Executive summary of the organisation


Name of Organisation: New World Foundation
Type of Organisation: Community Development & Training Organisation
Established: 1980
NPO Number: 003-367 NPO


Organisational background


  • New World Foundation (NWF) was founded in 1980 on the Cape Flats Township of Lavender Hill during Apartheid.
  • NWF has its own Community Centres operating in Lavender Hill, Vrygrond and surrounded communities
  • Values: Human Rights Based and Gender Equity
  • Through mobilisation and training of the community members and networking with community structures and partner organisation, NWF facilitates change that aims to build a new world of hope justice and peace.

Organisational Theory of Change



Focus of the Development Work


  • Rationale– High level of violence/gang violence/domestic violence GBV/VAW (Violence against Women), alcohol and substance abuse, unemployment and poverty. Inadequate housing and service delivery and lack of educational and recreational facilities for children and youth
  • Specific intervention- educational and recreational programmes, personal development and leadership, awareness raising, public dialogues and campaigns, mediation and conflict resolution , advice office and counselling especially for women (Women Centre) and increasing employability through skills development, Lobbying and Advocacy work at Local and Provincial government level.
  • Target- Main subgroups in the community [children, youth (girls and boys), women, men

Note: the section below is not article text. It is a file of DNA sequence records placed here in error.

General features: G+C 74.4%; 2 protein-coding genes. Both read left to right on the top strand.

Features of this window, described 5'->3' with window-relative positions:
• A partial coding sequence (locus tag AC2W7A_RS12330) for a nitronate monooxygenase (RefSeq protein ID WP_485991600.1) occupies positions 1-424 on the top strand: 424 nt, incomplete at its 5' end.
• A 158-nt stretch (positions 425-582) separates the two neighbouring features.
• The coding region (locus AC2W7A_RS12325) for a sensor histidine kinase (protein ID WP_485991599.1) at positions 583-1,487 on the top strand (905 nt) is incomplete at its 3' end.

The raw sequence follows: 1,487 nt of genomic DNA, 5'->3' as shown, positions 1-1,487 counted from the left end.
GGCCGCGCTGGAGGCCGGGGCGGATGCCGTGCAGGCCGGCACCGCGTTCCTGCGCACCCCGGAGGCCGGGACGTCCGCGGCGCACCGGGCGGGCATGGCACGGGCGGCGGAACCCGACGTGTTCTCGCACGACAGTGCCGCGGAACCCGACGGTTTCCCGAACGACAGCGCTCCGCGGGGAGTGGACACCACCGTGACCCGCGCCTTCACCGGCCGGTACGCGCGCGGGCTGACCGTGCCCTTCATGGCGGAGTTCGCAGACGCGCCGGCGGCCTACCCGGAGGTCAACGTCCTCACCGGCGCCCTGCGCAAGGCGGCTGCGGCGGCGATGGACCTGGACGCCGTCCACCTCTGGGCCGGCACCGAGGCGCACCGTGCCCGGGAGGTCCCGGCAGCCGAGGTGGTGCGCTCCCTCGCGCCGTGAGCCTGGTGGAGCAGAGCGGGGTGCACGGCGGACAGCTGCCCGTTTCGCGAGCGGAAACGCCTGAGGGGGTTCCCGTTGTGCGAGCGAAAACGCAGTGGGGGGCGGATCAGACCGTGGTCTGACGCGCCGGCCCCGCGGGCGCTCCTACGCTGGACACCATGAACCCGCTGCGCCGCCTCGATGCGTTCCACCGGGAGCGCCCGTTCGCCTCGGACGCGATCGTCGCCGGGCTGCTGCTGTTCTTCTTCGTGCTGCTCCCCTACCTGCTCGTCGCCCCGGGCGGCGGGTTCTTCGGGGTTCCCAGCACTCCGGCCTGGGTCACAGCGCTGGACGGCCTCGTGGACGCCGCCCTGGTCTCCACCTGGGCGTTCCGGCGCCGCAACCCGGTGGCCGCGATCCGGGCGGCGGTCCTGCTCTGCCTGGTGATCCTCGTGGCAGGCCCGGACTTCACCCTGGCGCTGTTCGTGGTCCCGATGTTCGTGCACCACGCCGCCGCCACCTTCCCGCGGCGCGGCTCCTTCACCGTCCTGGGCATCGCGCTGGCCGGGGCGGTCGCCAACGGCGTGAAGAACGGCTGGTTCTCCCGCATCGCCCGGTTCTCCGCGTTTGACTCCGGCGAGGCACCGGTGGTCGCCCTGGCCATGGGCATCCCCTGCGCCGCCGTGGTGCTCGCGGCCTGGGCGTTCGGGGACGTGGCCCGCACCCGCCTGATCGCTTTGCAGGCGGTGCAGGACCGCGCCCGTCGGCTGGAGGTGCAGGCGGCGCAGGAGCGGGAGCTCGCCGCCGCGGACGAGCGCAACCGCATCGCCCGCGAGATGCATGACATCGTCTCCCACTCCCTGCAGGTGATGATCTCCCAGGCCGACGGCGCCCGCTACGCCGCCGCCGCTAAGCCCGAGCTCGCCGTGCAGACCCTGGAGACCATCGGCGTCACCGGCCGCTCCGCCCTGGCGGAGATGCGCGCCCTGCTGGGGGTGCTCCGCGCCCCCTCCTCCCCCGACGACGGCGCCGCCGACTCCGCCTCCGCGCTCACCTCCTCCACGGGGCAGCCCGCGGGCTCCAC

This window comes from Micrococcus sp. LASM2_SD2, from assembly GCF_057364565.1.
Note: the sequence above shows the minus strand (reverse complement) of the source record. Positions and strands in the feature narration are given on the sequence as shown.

• In communities - Lavender Hill / Vrygrond and surrounding communities

Profile of Lavender Hill and Vrygrond



Statistics


Unemployment

According to the census Lavender Hill/Vrygrond has one of the highest unemployment rates in the metropolitan area of Cape Town with 44%. The capturing of information from the parents/legal guardians of Educare children shows the unemployment rate amongst parents in 2014 and 2015 of 83% and 79% respectively

Income of households

The definitions of a low income household is defined by government when the household has an income of R 3200 or less. The census of 2011 shows that 59% of households in Lavender Hill and 76% of households in Vrygrond are low income households. The data received from the Educare indicates that most of the parents/guardians are living from government grants. In 2015, 80 out of 163 parents/guardians said that their income is R 620 per month (The child support grant is currently R 310)

Education

The data of the census shows that 3.5% of the population never received any education, 13% went to Primary School but did not finish the Primary School Education, 8% attended Primary School and finished it, 51% went to a High School but did not finish High School Education, 21.5% finished the High School (Matric) and 3% of the population of Lavender Hill/Vrygrond have some form of Tertiary Education (College, University, other Institutions).

Gender Based Violence (GBV) / Violence Against Women (VAW)

According to Mosaic’s Annual Report Mar 2007-Feb 2008:

  • Hotspot communities where protection order applicants against GBV lived in Western Cape: 81% (17 380) of all applicants were women
  • A frequency of 100+ applicants reported as GBV hotspot communities – Lavender Hill was 163 and Vrygrond was 142. Unemployment rate amongst all victims 50% and all abusers 49%.

NWF track record/ understanding of the community:

  • NWF has worked in this community for 35years.
  • A key focus has always been the support of women projects and uplifting women.
  • NWF is the only organisation to have produced documentation/stories of GBV in the community with stories from both men, women and girls.
  • NWF reaches more than 10,000 community members annually through its interventions (direct beneficiaries)
Drivers of BGV/VAW that NWF addresses
  • Gangsterism / gang violence and domestic violence
  • The high alcohol and substance abuse
  • High teenage pregnancy rate and school drop out rate
  • The absent male role model/figure in the homes